Majority state-owned telecommunications provider, TSTT, yesterday launched a 4G LTE mobile broadband service in T&T, even as its chairman, Emile Elias, criticised the sector's regulator for not making the spectrum for 4G LTE available to the company.
In speaking about the new technology, company officials emphasized that TSTT is the first company in the country to provide the service, which delivers enhanced speeds for mobile data.
Addressing a news conference at TSTT's headquarters in Port-of-Spain, the company's CEO Ronald Walcott said: "Our customers can now experience ultra-fast broadband speeds on their mobile devices, with speeds that are as much as ten times faster than you can get from anywhere else in Trinidad and Tobago right now. Our 4G LTE Mobile service is at worldwide standards."
Last week Friday, in commemorating the first anniversary of the board's stewardship, TSTT outlined a $1.9 billion financing agreement with Republic Bank Limited to support its $3.7 billion, five-year investment and transformation plan and the launch of the new converged bmobile brand.
Walcott said yesterday: "I would like to remind everyone that we have had the only 4G LTE Wireless Broadband service throughout Trinidad and Tobago for quite some time. That is fixed 4G LTE broadband for your homes and offices. What we are bringing to you today is a brand new mobile experience to the people of Trinidad and Tobago: Mobile 4G LTE for your mobile devices."
He continued, "We invite you to go to our bmobile retail stores and distribution outlets today and sign up to enjoy this powerful new solution. All you need is a LTE compatible SIM card and mobile device and with our new 4G LTE Mobile service, you will be able to do everything that you are accustomed to at much faster speeds."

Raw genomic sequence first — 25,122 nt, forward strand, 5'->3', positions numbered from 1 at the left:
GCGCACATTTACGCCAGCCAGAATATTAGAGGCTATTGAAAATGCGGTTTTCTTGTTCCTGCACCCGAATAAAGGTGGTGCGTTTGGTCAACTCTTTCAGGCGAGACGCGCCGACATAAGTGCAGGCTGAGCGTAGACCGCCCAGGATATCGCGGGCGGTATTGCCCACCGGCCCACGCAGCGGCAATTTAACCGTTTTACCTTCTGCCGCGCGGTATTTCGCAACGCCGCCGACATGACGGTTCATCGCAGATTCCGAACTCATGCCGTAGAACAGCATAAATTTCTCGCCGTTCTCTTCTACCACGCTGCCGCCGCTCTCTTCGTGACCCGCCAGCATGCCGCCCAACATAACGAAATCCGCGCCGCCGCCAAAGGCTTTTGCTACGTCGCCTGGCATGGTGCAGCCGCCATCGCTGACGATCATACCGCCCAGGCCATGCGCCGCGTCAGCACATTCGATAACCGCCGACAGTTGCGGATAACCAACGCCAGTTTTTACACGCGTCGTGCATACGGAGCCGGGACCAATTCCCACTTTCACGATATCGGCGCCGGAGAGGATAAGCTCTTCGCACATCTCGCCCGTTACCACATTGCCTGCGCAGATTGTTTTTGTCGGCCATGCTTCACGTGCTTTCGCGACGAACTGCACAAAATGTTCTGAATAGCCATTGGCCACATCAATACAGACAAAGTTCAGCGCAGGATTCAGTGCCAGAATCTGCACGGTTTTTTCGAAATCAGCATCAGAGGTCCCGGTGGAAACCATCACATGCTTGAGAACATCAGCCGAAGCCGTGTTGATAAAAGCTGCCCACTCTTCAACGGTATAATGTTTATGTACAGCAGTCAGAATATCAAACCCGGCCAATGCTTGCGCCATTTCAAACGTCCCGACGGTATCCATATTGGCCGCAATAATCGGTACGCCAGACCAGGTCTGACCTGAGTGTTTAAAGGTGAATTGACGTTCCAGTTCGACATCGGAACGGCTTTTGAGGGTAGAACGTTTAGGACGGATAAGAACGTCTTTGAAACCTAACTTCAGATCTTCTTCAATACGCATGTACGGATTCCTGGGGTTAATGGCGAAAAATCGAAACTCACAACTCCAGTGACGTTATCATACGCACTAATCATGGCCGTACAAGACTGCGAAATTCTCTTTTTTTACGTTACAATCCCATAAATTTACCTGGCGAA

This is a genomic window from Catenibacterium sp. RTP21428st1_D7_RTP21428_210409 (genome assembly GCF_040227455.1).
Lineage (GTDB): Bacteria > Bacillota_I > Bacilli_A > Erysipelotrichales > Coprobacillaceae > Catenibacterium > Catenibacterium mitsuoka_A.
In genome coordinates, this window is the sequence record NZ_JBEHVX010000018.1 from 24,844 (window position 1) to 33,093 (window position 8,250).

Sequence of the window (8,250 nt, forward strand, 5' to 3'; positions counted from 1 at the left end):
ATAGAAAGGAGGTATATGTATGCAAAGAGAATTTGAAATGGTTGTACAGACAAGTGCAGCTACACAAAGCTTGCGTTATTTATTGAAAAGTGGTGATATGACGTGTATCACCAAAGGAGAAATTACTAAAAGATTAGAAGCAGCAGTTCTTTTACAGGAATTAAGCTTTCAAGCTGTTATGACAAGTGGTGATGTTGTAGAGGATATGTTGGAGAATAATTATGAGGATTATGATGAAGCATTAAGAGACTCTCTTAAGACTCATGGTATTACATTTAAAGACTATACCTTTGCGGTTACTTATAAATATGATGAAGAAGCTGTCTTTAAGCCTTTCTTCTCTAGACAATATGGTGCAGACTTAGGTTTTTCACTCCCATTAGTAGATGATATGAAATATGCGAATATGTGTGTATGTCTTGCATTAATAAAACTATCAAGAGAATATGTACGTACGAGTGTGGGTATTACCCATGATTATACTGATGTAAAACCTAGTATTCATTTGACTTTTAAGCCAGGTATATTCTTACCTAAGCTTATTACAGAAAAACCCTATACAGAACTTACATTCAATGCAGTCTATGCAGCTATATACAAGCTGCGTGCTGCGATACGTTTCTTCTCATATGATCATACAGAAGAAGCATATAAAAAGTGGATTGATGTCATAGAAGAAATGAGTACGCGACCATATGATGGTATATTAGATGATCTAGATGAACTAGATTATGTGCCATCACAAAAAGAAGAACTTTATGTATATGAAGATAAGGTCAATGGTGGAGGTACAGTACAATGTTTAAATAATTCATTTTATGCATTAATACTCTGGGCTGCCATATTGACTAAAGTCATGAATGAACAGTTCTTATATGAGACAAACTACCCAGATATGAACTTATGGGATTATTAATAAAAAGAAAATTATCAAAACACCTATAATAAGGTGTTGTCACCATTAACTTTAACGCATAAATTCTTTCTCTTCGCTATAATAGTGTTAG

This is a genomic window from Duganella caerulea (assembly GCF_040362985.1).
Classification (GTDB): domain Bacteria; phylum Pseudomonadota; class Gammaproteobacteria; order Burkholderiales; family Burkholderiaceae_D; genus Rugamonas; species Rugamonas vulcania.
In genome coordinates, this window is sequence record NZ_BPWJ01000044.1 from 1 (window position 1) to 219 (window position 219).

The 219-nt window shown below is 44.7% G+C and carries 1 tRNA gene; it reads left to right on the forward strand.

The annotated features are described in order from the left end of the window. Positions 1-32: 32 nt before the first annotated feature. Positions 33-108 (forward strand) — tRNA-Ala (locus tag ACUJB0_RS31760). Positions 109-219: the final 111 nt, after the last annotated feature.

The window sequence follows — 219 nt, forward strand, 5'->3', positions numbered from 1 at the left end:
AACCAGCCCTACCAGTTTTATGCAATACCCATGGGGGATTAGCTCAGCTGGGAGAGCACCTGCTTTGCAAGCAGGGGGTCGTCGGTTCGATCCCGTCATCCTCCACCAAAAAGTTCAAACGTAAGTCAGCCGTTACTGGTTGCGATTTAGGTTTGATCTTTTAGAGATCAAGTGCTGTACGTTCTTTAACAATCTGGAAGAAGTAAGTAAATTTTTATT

4G means the fourth and latest generation of data technology for cellular networks. LTE, which stands for "Long Term Evolution," is the fastest 4G technology available today for the transmission of data on mobile devices and is the go-to solution for people with smartphones, tablets and laptops who need very fast data speeds for Web browsing, app use and email when they're on the move and out of the range of their Wi-Fi networks.
Walcott said that TSTT was using its existing 1900 MHz spectrum to provide the 4G LTE service. This would allow the company to deploy the service in Port of Spain, San Fernando, Scarborough and their environs in phase 1 of the project.
For TSTT to provide national coverage it would need to get the 700 MHz spectrum that they applied for in 2014, Walcott said, adding: "I want to reiterate that it is our expectation that we will be able to continue to roll out our 4G LTE Mobile service in the 700 MHz band which is the most standard spectrum for the LTE deployment because of its propagating characteristics which includes the ability to have the type of geographic coverage that we want. This will ensure that we can provide this solution throughout the length and breadth of T&T so that everyone can be a part of this modern and exciting era."
Speaking after Walcott, TSTT chairman Elias said he had message for T&T "and for those who have been conspiring TSTT."
His message was: "TSTT is Trinidad and Tobago and Trinidad and Tobago is TSTT."
Elias said TSTT has a plan, which is working "and anybody who stands in the way of that happening is going to come up against the very resolute board and management of TSTT."
The company's chairman said TSTT has demanded the 700 MHz spectrum from its regulator, the Telecommunications Authority of T&T and TSTT is contemplating legal action against TATT, if necessary, to ensure that the company gets the allocation of spectrum.
He said three years ago elements of the previous boards of TATT and National Enterprises Ltd, which holds 51 per cent of TSTT for the government, "were involved in what I consider to be a conspiracy to damage TSTT. Whoever the cap fits let them wear it. And if they get me damned vexed I might start naming names."